June 1, 2020 – Voice of San Diego – MacKenzie Elmer reports – San Diego isn’t setting aside any new funding to help meet legally binding greenhouse gas reduction goals in its proposed budget for next year, and climate change advocates aren’t hopeful the City Council will reverse that.
This spring, the Sustainability Department cited stresses of COVID-19 on city finances. Mayor Kevin Faulconer, however, requested that the department receive an 84 percent increase but solely to fund a controversial streetlight sensor program.
Faulconer pulled back on that $1.4 million request after pressure mounted at budget hearings from members of the public and from within the City Council. But instead of staying in the Sustainability Department, that money is likely to go back into the city’s general fund to be redistributed to other things.
“We were hoping for a small sliver of those funds to go toward the Climate Action Plan update,” said Maleeka Marsden, the Climate Action Campaign advocacy group’s co-director of policy.
The city’s Office of the Independent Budget Analyst explained in April what a business-as-usual Sustainability Department budget looks like for climate planning, or lack thereof. It means the city would hit the breaks on updating the 2015 Climate Action Plan, which would have included the hiring of technical consultants to take a new inventory of its greenhouse gas emissions based on the latest and best available science.
Marsden said the consultants would cost about $250,000. The current action plan calls for the city to cut emissions in half by 2035 — something that was considered “very ambitious” at the time, Marsden said. But now, most don’t think it goes far enough.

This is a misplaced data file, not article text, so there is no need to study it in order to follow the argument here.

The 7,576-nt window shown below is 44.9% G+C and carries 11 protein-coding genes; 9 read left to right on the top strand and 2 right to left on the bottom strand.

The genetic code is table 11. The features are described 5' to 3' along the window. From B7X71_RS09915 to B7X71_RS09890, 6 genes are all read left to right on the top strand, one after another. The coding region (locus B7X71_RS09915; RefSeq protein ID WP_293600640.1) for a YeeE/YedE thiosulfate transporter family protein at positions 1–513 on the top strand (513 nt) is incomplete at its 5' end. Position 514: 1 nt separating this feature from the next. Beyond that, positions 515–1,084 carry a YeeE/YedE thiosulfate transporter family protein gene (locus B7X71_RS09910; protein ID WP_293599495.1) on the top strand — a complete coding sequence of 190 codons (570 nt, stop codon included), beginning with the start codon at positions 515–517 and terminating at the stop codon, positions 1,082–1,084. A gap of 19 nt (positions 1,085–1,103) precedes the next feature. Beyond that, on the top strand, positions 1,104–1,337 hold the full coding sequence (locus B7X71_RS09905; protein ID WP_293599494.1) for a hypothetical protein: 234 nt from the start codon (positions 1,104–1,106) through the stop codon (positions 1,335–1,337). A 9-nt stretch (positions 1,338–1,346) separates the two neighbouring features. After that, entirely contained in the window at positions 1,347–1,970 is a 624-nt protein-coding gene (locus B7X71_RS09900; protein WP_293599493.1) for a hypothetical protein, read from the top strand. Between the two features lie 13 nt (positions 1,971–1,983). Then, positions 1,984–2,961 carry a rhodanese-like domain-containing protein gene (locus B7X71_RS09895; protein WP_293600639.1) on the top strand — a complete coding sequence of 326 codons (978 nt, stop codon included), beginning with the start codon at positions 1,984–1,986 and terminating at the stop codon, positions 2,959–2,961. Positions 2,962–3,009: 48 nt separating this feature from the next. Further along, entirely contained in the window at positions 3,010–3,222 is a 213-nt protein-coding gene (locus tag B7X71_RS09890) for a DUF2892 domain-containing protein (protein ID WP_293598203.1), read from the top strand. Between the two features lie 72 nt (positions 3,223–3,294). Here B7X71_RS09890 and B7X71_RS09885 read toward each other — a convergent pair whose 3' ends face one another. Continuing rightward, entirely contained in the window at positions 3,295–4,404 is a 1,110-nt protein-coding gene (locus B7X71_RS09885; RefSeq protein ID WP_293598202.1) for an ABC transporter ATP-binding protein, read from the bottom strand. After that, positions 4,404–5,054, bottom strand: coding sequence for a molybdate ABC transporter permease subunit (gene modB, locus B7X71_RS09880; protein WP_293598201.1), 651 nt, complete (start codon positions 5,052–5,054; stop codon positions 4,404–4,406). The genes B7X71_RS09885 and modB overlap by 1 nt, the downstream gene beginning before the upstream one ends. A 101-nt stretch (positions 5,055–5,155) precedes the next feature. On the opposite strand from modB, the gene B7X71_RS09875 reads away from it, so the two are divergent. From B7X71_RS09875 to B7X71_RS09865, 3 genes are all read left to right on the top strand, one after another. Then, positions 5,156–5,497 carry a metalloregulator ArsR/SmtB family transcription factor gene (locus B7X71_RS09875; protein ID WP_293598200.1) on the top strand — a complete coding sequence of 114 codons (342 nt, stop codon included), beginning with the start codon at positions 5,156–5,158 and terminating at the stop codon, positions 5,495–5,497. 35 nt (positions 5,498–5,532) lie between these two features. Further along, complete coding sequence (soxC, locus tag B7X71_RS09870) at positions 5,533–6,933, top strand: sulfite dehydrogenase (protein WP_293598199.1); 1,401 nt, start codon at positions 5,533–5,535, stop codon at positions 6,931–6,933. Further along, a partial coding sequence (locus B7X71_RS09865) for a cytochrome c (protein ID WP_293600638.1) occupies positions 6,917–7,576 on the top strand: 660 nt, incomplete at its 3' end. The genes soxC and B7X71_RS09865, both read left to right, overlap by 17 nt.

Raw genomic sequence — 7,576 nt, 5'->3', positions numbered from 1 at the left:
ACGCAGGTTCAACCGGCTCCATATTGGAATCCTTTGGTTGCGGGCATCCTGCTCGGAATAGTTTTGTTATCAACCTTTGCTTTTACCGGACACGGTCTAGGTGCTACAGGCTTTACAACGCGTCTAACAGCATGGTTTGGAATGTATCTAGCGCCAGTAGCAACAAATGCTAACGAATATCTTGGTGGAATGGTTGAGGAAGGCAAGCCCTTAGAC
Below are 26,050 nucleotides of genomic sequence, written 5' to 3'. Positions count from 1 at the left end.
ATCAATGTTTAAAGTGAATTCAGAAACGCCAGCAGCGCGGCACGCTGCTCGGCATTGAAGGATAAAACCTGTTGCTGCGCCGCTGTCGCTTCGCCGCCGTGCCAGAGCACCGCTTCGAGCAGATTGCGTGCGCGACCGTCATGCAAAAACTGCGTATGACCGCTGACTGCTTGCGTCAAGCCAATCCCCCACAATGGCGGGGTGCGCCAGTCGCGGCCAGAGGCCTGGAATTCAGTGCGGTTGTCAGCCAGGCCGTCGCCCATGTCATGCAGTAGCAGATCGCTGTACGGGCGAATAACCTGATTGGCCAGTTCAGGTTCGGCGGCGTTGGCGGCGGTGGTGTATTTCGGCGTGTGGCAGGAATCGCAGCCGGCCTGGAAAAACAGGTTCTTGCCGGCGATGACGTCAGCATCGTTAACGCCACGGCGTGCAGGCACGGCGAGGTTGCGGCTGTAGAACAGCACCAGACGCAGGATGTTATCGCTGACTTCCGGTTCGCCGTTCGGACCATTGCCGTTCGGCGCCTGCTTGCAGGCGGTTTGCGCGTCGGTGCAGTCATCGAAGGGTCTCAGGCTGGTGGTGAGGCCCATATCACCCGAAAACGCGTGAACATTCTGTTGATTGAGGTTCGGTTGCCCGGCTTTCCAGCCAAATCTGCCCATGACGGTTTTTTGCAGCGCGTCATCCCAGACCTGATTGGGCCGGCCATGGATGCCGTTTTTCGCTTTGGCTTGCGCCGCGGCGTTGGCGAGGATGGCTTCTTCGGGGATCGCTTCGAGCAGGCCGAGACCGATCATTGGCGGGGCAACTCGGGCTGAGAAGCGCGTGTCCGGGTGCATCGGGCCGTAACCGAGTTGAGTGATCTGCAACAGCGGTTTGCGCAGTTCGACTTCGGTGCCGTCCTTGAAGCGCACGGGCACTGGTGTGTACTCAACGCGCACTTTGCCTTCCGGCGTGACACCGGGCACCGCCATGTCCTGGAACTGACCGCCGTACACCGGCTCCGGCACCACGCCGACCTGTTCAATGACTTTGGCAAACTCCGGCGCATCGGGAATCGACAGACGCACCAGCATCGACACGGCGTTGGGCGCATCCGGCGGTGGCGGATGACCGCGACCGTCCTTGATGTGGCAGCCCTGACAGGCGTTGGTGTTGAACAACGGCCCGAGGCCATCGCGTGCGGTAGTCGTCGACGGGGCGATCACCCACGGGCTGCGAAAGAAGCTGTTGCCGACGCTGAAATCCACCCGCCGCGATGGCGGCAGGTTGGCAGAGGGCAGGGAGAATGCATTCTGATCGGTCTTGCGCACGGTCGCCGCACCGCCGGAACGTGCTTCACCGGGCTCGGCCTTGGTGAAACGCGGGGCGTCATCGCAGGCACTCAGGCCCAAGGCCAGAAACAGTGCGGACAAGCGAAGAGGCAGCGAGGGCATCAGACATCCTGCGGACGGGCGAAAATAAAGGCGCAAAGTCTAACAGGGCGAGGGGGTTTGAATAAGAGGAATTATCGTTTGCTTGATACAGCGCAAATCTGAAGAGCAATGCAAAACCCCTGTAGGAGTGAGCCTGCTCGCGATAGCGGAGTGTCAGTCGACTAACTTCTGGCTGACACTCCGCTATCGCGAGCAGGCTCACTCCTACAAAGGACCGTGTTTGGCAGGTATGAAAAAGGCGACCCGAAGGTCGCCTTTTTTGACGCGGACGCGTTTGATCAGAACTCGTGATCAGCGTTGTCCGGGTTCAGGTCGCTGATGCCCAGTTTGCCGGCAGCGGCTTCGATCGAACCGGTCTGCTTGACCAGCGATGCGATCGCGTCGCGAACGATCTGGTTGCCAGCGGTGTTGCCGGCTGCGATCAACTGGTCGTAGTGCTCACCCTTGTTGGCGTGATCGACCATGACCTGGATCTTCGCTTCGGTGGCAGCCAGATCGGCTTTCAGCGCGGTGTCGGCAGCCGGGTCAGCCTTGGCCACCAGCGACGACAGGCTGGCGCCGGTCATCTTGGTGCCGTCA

Three years after San Diego set its climate goals, the United Nations’ International Panel on Climate Change urged the world to kick its fossil fuel habits entirely by 2050 at the latest. Even then, we’re going to have to develop technology that can remove excess world-warming carbon dioxide from the air.
A zero-increase Sustainability Department budget also means stalling new hires to support planning for the onslaught of sea-level rise and wildfires via the city’s Climate Resiliency Plan as well as pursuit of the city’s first Climate Equity Report, according to the independent budget analyst.
The public likely won’t know how the smart streetlight funding is redistributed to other city needs until later this week, when City Council members issue individual budget memos.
In the meantime, climate change planning is falling victim across the region. The city of El Cajon rescinded the climate plan it approved last summer but hopes to replace it with a “less expensive version,” the Union Tribune reported.
The Climate Action Campaign also said Vista is pushing back its updated plan until officials can meet in person. Coronado is still pursuing its plan next year, but the city has said the timeline may slip due to COVID-19. And San Marcos is likely delaying its climate plan update until later this summer.
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